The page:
Scout Troop 538 putting together first reunion
Troop to commemorate 83 years of service
by David Broyles Staff Reporter
A reunion for Boy Scouts of America Troop 538 Mount Airy First Baptist Church is being staged to both look forward and back to the past. The effort is an extension of Assistant Scoutmaster and Advancement Chairman Casey Culler’s interests as the history major prepares for graduate school in the spring.
“When I was digging around and digitally scanning history items I found in the troop’s headquarters when I found out we were in our 83rd year and there didn’t appear to be any reunions held,” said Culler. “I thought a big reunion would be cool.”
Culler said he discussed the project with Church Liaison and Charter Representative Josh Martin, who thought it was a good idea. He said the reunion is set for Nov. 2-3 with registration set to begin at 9 a.m. at the Raven Knob Scout Reservation Dining Hall.
The effort directly draws on scouting’s “Be Prepared For Life” motto and a tradition of training boys and young adults to be strong, resourceful and trained in the responsibilities of citizenship. Scouting itself was incorporated in 1910 and chartered by Congress in 1916. Troop 538 has been chartered since 1927.
Culler said the agenda is loosely structured to allow ample opportunities for fellowship, stories and sharing memories which are the history of the organization. Members of the troop will work the camp’s exhibits and provide support for the participants.
“Things have changed in scouting over the past 10 years, let alone over the past 30 years,” said Culler. He said a camp museum will be open all day with exhibits reflecting the history of the troop as well as scouting and a hike to the top of the camp’s mountain is planned. An extensive collection of scouting patches maintained by local collector Homer Dearmin will also be on display. Scouting tents and old and new equipment will be on display.
Another high point of the reunion will be a large camp fire held on Saturday night. The event will conclude Sunday morning with breakfast followed by a church service at the camp chapel. Culler said the campfire is “where it all comes together 25 years later with songs and memories and special presentations.” He said he is a fan of the Sunday morning service with the chapel situated at a scenic area of the camp’s lake.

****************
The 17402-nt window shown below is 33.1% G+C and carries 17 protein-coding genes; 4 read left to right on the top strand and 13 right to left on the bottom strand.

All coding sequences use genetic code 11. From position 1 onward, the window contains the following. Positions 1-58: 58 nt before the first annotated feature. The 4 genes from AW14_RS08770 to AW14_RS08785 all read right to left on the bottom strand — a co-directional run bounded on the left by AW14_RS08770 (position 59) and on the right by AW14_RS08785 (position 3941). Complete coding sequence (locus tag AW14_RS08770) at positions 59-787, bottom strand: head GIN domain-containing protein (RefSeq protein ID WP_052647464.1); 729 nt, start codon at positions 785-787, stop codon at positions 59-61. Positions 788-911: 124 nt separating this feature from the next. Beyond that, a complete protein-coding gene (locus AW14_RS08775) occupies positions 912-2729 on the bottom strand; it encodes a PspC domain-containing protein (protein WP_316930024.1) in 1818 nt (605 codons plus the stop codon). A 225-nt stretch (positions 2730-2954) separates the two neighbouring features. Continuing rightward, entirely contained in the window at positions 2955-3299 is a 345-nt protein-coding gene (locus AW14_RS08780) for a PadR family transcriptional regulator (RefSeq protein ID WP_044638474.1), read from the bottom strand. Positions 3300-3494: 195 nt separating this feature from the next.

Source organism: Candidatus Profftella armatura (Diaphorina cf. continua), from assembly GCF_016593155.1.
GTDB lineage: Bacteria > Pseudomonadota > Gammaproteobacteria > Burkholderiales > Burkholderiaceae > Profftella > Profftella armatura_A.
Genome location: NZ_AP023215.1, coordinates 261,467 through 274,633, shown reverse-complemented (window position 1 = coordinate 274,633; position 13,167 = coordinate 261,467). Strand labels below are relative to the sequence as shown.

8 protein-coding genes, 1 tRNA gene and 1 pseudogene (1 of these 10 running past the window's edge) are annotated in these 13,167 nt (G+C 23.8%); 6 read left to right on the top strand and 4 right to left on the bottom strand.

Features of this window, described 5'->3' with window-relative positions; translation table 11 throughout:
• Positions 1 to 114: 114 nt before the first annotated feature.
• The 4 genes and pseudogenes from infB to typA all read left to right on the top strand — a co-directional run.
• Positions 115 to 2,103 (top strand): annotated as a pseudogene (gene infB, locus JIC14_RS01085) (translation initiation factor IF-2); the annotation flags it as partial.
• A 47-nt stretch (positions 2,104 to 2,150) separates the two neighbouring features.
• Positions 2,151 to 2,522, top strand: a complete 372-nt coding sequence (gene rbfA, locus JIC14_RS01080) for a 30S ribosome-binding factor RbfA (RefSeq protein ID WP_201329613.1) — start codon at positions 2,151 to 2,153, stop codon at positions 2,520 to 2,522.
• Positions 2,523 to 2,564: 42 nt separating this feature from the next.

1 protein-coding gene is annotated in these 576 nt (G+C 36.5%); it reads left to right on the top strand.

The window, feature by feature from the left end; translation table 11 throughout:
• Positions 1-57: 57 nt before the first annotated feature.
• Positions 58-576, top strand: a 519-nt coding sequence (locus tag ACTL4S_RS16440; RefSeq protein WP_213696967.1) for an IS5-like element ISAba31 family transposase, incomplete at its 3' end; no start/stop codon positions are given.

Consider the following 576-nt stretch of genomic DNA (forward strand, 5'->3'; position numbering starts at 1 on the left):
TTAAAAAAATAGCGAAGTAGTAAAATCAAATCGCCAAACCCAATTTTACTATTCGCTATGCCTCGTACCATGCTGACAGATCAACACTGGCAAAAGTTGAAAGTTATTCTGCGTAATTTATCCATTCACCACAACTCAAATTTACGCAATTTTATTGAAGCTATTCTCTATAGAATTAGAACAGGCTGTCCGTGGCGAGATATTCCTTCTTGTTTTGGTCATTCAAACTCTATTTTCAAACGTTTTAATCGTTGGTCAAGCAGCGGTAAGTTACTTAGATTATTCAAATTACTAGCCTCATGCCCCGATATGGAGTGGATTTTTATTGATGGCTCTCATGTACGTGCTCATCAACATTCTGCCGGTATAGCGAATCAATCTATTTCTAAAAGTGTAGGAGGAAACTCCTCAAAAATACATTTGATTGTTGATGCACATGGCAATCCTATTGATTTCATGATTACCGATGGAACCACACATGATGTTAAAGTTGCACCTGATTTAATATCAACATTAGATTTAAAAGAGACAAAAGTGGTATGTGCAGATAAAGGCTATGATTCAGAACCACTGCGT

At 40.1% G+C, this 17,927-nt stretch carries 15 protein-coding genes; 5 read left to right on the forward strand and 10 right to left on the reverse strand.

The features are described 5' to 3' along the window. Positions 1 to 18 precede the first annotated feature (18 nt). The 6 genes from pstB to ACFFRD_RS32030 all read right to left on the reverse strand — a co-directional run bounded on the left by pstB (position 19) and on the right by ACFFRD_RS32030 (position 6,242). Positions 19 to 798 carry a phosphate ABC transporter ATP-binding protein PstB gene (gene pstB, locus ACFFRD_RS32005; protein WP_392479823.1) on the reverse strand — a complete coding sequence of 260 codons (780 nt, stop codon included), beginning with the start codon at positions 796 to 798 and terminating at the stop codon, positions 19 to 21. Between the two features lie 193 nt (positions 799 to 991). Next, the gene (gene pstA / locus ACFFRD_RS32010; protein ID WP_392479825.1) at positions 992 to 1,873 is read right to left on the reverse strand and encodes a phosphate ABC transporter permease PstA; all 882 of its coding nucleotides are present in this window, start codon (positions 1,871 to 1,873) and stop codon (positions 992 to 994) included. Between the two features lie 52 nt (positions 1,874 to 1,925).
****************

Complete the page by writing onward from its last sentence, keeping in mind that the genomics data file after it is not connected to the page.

“We are hoping for a lot of catching up and story telling around the campfire,” Culler said. “We also will have special guests Saturday such as Council Executive Steve Wilburn and Camp Director Keith Bobbitt. We plan to have folks throughout the camp with digital recorders and some video to capture the oral history of the troop that will be shared between the scouts and scoutmasters. This is our legacy and the schedule is flexible to allow participants to do what they want.”
One critical issue Culler stressed is the need for feedback from participants which is important for planning meals and the overnight camping event. The troop is known for its cooking and is planning on offering top quality fare at all three of the meals for the reunion.
“I want to emphasize that if participants need transportation or have other needs they have to let us know,” said Culler.
Culler said the numbers of participants will determine the cost which he estimated will go no higher than $20. This will cover three meals, camping arrangements and a special commemorative patch for the reunion. Participants may contact Culler at 336-769-6627 or email the troop at troop538OHC@gmail.
“The more that come the less the cost will be,” said Culler. “I’d like to get audio of the conversations and we’ll have a photographer there too for group photos. My degree is in history and I’m set for graduate school, so capturing the knowledge that will be shared here is so important. One leader here, Denny Shelton, has been in scouting since 1965. The event is a good run for our 100th anniversary event.”
The reunion is the first time Culler has organized such as an event and he said he has discovered the details make all the difference.
“This can be as big as it needs to be. We have rented the whole camp,” said Culler. “The support of lots of resources from members and the Old Hickory Council has been tremendous. This is an event where we are trying to say we have done this and when young members are sitting in a leadership chair it will be your turn. We’re looking inward and not just outward.”
Reach David Broyles at firstname.lastname@example.org or 336-719-1952.
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